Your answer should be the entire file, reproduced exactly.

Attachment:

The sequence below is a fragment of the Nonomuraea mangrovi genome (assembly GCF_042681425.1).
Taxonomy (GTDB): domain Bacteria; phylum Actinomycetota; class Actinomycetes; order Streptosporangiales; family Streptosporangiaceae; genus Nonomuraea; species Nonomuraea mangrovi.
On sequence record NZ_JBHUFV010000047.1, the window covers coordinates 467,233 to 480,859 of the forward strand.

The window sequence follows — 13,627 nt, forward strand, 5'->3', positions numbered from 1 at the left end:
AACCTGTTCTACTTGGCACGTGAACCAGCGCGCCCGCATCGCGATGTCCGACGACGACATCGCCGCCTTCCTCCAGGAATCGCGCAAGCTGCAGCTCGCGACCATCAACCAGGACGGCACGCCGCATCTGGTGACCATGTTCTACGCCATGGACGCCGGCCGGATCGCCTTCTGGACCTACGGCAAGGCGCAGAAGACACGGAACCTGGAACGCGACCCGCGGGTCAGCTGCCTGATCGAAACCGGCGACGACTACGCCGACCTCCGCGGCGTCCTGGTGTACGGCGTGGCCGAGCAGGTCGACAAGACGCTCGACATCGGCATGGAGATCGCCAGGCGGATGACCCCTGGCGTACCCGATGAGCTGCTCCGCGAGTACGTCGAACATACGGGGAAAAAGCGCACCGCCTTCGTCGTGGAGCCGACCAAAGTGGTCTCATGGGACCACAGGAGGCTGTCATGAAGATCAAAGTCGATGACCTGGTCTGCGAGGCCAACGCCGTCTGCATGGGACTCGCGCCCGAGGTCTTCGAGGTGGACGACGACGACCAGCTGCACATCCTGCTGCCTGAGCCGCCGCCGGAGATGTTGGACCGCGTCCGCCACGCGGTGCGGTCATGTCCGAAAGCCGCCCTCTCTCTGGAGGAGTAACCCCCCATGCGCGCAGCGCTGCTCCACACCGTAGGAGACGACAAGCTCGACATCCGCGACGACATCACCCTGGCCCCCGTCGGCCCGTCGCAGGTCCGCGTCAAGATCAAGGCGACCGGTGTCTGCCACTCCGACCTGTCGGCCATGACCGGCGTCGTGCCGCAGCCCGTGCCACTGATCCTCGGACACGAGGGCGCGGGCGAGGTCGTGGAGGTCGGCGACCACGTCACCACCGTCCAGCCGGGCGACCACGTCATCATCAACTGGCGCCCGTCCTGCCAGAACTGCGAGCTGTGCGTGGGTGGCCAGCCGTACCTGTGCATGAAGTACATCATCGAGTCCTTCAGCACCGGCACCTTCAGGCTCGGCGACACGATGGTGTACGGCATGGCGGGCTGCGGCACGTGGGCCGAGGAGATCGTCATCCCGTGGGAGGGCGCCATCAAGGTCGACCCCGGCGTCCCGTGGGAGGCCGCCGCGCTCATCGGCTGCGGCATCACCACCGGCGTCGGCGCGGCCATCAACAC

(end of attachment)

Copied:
The sequence below is a fragment of the Nonomuraea mangrovi genome (assembly GCF_042681425.1).
Taxonomy (GTDB): domain Bacteria; phylum Actinomycetota; class Actinomycetes; order Streptosporangiales; family Streptosporangiaceae; genus Nonomuraea; species Nonomuraea mangrovi.
On sequence record NZ_JBHUFV010000047.1, the window covers coordinates 467,233 to 480,859 of the forward strand.

The window sequence follows — 13,627 nt, forward strand, 5'->3', positions numbered from 1 at the left end:
AACCTGTTCTACTTGGCACGTGAACCAGCGCGCCCGCATCGCGATGTCCGACGACGACATCGCCGCCTTCCTCCAGGAATCGCGCAAGCTGCAGCTCGCGACCATCAACCAGGACGGCACGCCGCATCTGGTGACCATGTTCTACGCCATGGACGCCGGCCGGATCGCCTTCTGGACCTACGGCAAGGCGCAGAAGACACGGAACCTGGAACGCGACCCGCGGGTCAGCTGCCTGATCGAAACCGGCGACGACTACGCCGACCTCCGCGGCGTCCTGGTGTACGGCGTGGCCGAGCAGGTCGACAAGACGCTCGACATCGGCATGGAGATCGCCAGGCGGATGACCCCTGGCGTACCCGATGAGCTGCTCCGCGAGTACGTCGAACATACGGGGAAAAAGCGCACCGCCTTCGTCGTGGAGCCGACCAAAGTGGTCTCATGGGACCACAGGAGGCTGTCATGAAGATCAAAGTCGATGACCTGGTCTGCGAGGCCAACGCCGTCTGCATGGGACTCGCGCCCGAGGTCTTCGAGGTGGACGACGACGACCAGCTGCACATCCTGCTGCCTGAGCCGCCGCCGGAGATGTTGGACCGCGTCCGCCACGCGGTGCGGTCATGTCCGAAAGCCGCCCTCTCTCTGGAGGAGTAACCCCCCATGCGCGCAGCGCTGCTCCACACCGTAGGAGACGACAAGCTCGACATCCGCGACGACATCACCCTGGCCCCCGTCGGCCCGTCGCAGGTCCGCGTCAAGATCAAGGCGACCGGTGTCTGCCACTCCGACCTGTCGGCCATGACCGGCGTCGTGCCGCAGCCCGTGCCACTGATCCTCGGACACGAGGGCGCGGGCGAGGTCGTGGAGGTCGGCGACCACGTCACCACCGTCCAGCCGGGCGACCACGTCATCATCAACTGGCGCCCGTCCTGCCAGAACTGCGAGCTGTGCGTGGGTGGCCAGCCGTACCTGTGCATGAAGTACATCATCGAGTCCTTCAGCACCGGCACCTTCAGGCTCGGCGACACGATGGTGTACGGCATGGCGGGCTGCGGCACGTGGGCCGAGGAGATCGTCATCCCGTGGGAGGGCGCCATCAAGGTCGACCCCGGCGTCCCGTGGGAGGCCGCCGCGCTCATCGGCTGCGGCATCACCACCGGCGTCGGCGCGGCCATCAACAC